This week, the United States Army announced that it has selected Sig Sauer to produce the Next Generation Squad Weapons (NGSW) that will eventually replace the legacy M4 carbine and M249 light machine gun. Following a rigorous 27-month prototyping and evaluation period, the Army has awarded the Virginia-based Sig Sauer, Inc. a 10-year firm-fixed price follow-on production contract to manufacture and deliver two NGSW variants.

The XM5 rifle will serve as a replacement to the M4, which was introduced in 1994 and is essentially a shorter and lighter variant of the M16A2 assault rifle; while the XM250 automatic replacement will take on the role that has been served since 1984 by the M249 light machine gun, formerly designated as the M249 Squad Automatic Weapon (SAW). The Army’s NGSW prototyping and evaluation included technical tests and soldier touch points, and also considered competing prototypes from General Dynamics Ordnance and Textron Systems.

The value of the initial delivery order for the contract is for $20.4 million for weapons and ammunition that will undergo testing, the Army also announced. The contract also covers accessories, spare parts and contractor support. It will also provide other Department of Defense (DoD) services, and potentially, Foreign Military Sales (FMS) countries the opportunity to purchase the newly selected NGSW weapons.

New Platform

The U.S. Army had sought to replace the legacy small arms with a new weapon that could serve as both the main battle rifle and squad automatic weapon – both chambered in the newly developed 6.8x43mm Remington Special Purpose Cartridge (6.8 SPC).

The new platform has also been noted for offering significant capability improvements in accuracy, range, and overall lethality. Both are lightweight, fire more lethal ammunition, mitigate recoil, provide improved barrel performance, and include integrated muzzle sound and flash reduction.

As previously reported, the U.S. Army’s goal is that over the next five years it would add more than 120,000 new light machine guns and rifles to its arsenal to replace the M4 and M249. This would include 4,000 next fiscal year; double that number for 2023 and 2024 until by 2025 a total of 121,773 new weapons have been acquired. It is unclear at this point if the Army is still on track to meet that timetable.

Both the XM5 and XM250 will be paired with the XM157 Fire Control, a ruggedized advanced fire control system that was developed to increase accuracy and lethality for the close combat force.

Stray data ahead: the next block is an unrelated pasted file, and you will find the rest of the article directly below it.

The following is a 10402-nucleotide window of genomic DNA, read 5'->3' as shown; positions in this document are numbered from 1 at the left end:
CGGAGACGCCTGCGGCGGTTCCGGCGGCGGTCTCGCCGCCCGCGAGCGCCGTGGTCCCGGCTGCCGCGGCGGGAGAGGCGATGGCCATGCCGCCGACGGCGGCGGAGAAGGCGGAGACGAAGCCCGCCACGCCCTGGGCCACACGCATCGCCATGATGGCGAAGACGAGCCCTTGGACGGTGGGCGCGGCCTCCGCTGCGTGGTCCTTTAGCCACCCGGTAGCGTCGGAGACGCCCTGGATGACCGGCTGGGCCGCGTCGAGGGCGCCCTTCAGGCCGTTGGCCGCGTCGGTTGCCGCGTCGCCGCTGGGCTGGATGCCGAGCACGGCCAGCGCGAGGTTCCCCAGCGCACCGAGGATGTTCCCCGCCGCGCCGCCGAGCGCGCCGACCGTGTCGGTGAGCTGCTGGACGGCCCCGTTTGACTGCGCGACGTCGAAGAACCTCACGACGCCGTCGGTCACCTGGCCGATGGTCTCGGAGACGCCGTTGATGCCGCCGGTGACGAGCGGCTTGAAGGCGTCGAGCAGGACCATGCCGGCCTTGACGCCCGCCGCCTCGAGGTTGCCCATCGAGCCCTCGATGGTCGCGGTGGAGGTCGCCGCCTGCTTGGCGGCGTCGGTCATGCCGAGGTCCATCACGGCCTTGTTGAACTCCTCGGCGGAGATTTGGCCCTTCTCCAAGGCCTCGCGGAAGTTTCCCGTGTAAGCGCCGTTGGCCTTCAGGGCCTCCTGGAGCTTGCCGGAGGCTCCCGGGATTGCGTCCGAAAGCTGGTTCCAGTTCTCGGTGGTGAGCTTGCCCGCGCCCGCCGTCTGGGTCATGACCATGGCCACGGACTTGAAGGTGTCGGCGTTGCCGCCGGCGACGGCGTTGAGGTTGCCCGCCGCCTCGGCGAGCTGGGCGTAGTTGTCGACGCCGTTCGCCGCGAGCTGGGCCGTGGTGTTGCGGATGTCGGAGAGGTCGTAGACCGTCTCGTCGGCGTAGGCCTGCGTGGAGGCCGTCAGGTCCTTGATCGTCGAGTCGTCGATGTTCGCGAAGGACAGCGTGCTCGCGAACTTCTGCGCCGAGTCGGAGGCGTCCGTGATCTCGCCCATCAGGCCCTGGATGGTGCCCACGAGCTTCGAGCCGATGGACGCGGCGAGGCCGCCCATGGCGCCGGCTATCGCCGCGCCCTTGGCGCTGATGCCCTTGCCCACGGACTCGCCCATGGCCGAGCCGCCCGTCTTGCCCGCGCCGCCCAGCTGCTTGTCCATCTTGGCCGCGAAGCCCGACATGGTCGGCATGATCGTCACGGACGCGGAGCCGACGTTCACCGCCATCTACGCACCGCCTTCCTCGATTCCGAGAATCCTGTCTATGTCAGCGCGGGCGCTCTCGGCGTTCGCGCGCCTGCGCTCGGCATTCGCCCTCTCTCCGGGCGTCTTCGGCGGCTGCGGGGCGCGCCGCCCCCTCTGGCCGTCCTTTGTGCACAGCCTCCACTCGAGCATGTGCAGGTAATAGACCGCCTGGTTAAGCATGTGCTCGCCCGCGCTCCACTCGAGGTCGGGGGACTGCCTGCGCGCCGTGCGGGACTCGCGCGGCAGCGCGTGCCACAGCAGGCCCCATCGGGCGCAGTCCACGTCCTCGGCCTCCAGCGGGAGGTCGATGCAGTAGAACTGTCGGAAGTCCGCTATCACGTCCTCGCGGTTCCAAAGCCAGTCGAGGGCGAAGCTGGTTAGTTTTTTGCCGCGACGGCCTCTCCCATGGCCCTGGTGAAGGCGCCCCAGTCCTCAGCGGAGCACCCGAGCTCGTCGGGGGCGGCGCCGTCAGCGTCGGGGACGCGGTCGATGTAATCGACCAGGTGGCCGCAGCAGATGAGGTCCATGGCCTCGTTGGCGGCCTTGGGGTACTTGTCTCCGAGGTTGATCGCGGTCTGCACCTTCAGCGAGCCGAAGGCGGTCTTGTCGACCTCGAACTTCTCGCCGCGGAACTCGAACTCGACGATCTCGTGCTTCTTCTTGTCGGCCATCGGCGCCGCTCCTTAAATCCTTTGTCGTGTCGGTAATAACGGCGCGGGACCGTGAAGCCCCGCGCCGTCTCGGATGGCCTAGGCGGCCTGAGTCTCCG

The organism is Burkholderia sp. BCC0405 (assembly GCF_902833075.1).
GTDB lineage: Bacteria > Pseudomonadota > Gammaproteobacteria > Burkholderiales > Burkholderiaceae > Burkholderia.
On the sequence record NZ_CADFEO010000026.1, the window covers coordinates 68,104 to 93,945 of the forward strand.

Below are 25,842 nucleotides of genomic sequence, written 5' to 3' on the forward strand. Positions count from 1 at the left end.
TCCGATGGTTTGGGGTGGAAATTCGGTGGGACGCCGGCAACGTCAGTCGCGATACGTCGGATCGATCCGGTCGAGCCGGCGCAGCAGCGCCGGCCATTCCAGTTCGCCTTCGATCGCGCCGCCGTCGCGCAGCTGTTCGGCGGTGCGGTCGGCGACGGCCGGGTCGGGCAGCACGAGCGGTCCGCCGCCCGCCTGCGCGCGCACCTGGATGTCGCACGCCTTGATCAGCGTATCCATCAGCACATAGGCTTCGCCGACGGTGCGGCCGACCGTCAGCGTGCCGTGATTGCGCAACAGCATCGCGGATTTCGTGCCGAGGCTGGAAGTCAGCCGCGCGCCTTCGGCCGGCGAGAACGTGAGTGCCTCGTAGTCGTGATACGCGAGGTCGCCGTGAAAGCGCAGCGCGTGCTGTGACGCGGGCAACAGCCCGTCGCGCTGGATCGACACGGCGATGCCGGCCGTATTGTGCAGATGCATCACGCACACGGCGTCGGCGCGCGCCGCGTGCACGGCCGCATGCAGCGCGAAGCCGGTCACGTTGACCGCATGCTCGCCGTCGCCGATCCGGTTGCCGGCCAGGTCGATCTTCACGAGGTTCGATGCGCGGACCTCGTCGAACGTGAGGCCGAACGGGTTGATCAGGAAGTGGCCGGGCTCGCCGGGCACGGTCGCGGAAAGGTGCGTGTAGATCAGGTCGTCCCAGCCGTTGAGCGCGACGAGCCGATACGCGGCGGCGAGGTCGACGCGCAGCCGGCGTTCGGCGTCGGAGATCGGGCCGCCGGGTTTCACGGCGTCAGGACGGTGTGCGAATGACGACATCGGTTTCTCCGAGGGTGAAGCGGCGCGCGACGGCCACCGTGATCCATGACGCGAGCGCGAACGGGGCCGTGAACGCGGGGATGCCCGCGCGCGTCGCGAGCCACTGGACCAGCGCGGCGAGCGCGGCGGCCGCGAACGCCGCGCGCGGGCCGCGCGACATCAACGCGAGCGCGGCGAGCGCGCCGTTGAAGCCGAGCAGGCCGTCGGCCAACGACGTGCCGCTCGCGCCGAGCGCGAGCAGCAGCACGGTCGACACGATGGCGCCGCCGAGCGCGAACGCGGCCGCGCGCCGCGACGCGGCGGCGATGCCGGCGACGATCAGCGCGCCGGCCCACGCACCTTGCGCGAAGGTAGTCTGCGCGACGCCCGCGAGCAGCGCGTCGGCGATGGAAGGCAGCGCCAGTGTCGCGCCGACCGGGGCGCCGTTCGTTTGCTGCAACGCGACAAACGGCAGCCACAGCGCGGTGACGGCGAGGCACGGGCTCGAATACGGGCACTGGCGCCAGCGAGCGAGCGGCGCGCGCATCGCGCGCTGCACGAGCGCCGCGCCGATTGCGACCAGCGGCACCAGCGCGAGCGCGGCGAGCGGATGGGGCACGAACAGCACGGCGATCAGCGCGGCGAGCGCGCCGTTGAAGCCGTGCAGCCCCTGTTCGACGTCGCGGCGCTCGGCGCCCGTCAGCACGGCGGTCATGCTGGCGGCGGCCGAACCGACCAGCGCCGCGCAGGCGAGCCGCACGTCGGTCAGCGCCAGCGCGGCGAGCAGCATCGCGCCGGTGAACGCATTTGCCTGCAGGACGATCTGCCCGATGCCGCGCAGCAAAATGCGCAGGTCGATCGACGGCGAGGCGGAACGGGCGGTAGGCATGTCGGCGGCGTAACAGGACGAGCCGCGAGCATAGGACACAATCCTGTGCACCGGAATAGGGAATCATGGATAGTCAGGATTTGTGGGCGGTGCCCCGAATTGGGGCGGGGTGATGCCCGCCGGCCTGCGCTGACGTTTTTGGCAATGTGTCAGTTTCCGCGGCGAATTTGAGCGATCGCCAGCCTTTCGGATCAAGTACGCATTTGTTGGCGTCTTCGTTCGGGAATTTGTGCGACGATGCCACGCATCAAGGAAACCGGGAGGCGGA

The XM157 also integrates a number of advanced technologies including a variable magnification optic (1X8), backup etched reticle, laser rangefinder, ballistic calculator, atmospheric sensor suite, compass, Intra-Soldier Wireless, visible and infrared aiming lasers, and a digital display overlay. It will be produced by Sheltered Wings Inc. d/b/a Vortex Optics, Barneveld, Wisconsin

New Caliber Ammunition

The new ammunition was developed by Remington Arms in collaboration with members of the United States Army Marksman Unit and the United States Special Operations Command to replace the 5.56 NATO cartridge. It is based on the .30 Remington cartridge, and is essentially “midway” between the 5.56x45mm NATO and the 7.62x51mm NATO in bore diameter. However, it still uses the same diameter bullet as the .270 Winchester hunting cartridge.

In January, the Army awarded Winchester, the largest manufacturer of small-caliber ammunition for the U.S. military, a $20 million in cost-plus and firm-fixed-price contract to produce the 6.8mm ammunition for the NGSW.

Work on the U.S. Army contract will be performed at the Lake City Army Ammunition Plant (LCAAP) in Independence, MO, the United States’ only government-owned, contractor-operated small caliber ammunition production facility. The 3,935-acre facility was originally established by Remington Arms in just prior the United States entry into the Second World War in 1941. It is now part of the U.S. Army Joint Munitions Command, and the government-owned plant provides small caliber military ammunition for both training and combat purposes, and also serves as a national test center for ammunition performance and weapons firing.

LCAAP has been operated by Winchester Ammunition since October 2020 under an $8 billion contract, which had an initial term of seven years and could be extended by the U.S. Army for up to three additional years. Winchester had previously held the contract to manage and operate LCAAP from 1985 to 2001. From 2001 until 2020, Alliant Technosystems ran the facilities.


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Peter Suciu is a freelance writer who covers business technology and cyber security. He currently lives in Michigan and can be reached at You can follow him on Twitter: @PeterSuciu.